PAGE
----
Let’s face it: most of the good news for the Twins this year has come from the minors, as Byron Buxton and Miguel Sano have emerged as two of the game’s top five prospects. What’s happened with the major league club has been mostly bad.
That’s especially the case with Scott Diamond, the team’s best starter while going 12-9 with a 3.54 ERA as a rookie last year, and Aaron Hicks, the team’s former No. 1 prospect who won the center field job this spring. Both were demoted back to the minors on Thursday.
Diamond, whose season didn’t start until mid-April following December surgery to remove a bone chip from his elbow, was 5-10 with a 5.52 ERA and just 45 strikeouts in 107 2/3 innings. He had turned in just three quality starts in 2 1/2 months, and he gave up six earned runs in a loss to the Royals on Thursday. The Twins felt it was time to take a look at someone else, probably Andrew Albers, and now that the trade deadline passed without a Mike Pelfrey trade, that opportunity is coming at Diamond’s expense.
The 23-year-old Hicks showed improvement in June and the first half of July, but he had slumped again of late, leaving him at .192/.259/.338 in 281 at-bats for the season. The Twins took quite a risk this spring when they opted to have him skip Triple-A and go right to the majors, and it’s clear now that it didn’t pay off. Still, Hicks is young enough that no one is giving up on him yet. He’ll be back in September, and he’ll probably get another chance to play regularly then. In the meantime, the Twins will go with Clete Thomas in center and give Oswaldo Arcia another chance in a corner. The 21-year-old Arcia was recalled today after hitting .375/.490/.725 with four homers in 13 games for Triple-A Rochester last month.
The Blue Jays’ and Rangers’ benches emptied in the bottom of the 13th inning after Josh Donaldson barked at reliever Keone Kela. Donaldson had smoked a Kela offering home run distance but foul, then sent a salvo of not-fit-for-TV words in the right-hander’s direction. Kela barked back and both benches emptied. There was no violence and no ejections.
Donaldson apparently believed Kela was trying to quick-pitch him, per Ken Rosenthal of FOX Sports. That the pitch was quickly thrown didn’t seem to bother him any, considering the type of swing he put on the ball.
Here’s video of the incident at MLB.com.
Quick pitching has been one of a handful of unwritten rules getting more attention, it seems, this year. In August, Phillies bench coach Larry Bowa took issue with Mets reliever Hansel Robles quick pitching.
The Royals kept their foot on the pedal, rallying late to take down the Astros in Game 2 of the ALDS by a 5-4 score. The series is now evened up at one game apiece in the best-of-five series.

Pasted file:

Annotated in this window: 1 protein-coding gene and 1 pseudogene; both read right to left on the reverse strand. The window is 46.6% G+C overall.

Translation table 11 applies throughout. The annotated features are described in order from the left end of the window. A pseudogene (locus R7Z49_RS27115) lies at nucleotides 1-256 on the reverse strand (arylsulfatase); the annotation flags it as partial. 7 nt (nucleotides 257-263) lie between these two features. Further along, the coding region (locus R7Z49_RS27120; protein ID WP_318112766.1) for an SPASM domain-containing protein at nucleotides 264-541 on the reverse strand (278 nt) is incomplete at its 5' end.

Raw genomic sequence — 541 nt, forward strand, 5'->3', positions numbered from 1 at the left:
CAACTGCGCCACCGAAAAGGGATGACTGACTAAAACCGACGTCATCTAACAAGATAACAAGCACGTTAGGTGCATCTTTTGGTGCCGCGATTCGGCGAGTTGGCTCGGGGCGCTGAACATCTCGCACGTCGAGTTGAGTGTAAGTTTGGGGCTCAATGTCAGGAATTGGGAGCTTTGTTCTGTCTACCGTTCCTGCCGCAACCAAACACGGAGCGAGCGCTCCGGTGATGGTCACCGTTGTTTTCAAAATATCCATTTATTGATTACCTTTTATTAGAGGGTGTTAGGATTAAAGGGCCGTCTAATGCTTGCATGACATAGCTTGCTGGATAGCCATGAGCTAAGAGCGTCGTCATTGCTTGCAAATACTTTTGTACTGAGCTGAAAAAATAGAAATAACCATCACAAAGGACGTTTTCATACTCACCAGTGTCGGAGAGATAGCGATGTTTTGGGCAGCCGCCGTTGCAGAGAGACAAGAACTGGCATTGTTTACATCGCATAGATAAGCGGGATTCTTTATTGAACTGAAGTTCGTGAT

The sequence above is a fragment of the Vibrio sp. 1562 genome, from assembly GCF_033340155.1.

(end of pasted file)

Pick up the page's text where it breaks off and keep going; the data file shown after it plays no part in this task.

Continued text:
Ben Zobrist broke a 4-4 tie in the bottom of the seventh, ripping a single to left field to plate Alcides Escobar, who had led off the inning with a triple to right-center.
The Royals were down 3-0 after the first two innings and 4-2 after three. Astros outfielder Colby Rasmus accounted for two of the runs with an RBI double in the first inning and a solo homer in the third. Catcher Salvador Perez opened up the scoring for the Royals with a solo homer in the second.
Royals starter Johnny Cueto started off poorly but was able to rebound in the latter half of his six innings. Overall, he gave up four runs on seven hits and three walks with five strikeouts. Relievers Kelvin Herrera, Ryan Madson, and Wade Davis each pitched a scoreless inning behind Cueto to seal the deal. Davis benefited from replay review to secure the second out of the ninth inning, picking off pinch-runner Carlos Gomez at first base. He replaced Preston Tucker, who had walked with one out.
For the Astros, starter Scott Kazmir wasn’t able to escape the sixth inning, leaving with one out in the frame. He ultimately allowed three runs on five hits and a walk with four strikeouts. Lefty reliever Oliver Perez came in after Kazmir, but gave up two singles and a walk as his inherited runner scored. Josh Fields relieved Perez and allowed one of Perez’s runners to score on a bases-loaded walk.
The Royals are the first home team to win so far this post-season. The visiting Rangers beat the Blue Jays in both ALDS games played thus far, while the visiting Astros and Cubs both won in the Wild Card games.
The two squads will travel to Houston. Game 3 resumes on Sunday at 4:00 PM EDT with Dallas Keuchel taking the hill for the Astros and Edison Volquez toeing the slab for the Royals.
Cardinals outfielder Matt Holliday staked his team to an early 1-0 lead with an RBI single in the first inning of Game 1 of the NLDS against the Cubs. Rookie Stephen Piscotty had doubled with one out against Cubs starter Jon Lester, putting himself in scoring position ahead of Holliday’s single.
Starter John Lackey tossed a scoreless top of the first inning and reprised the performance in the top of the second, so the Cardinals have a small lead to open up their post-season.
Holliday, 35, posted an .804 OPS during the season but missed a significant amount of time in the second half due to a Grade 2 strain of his right quadriceps.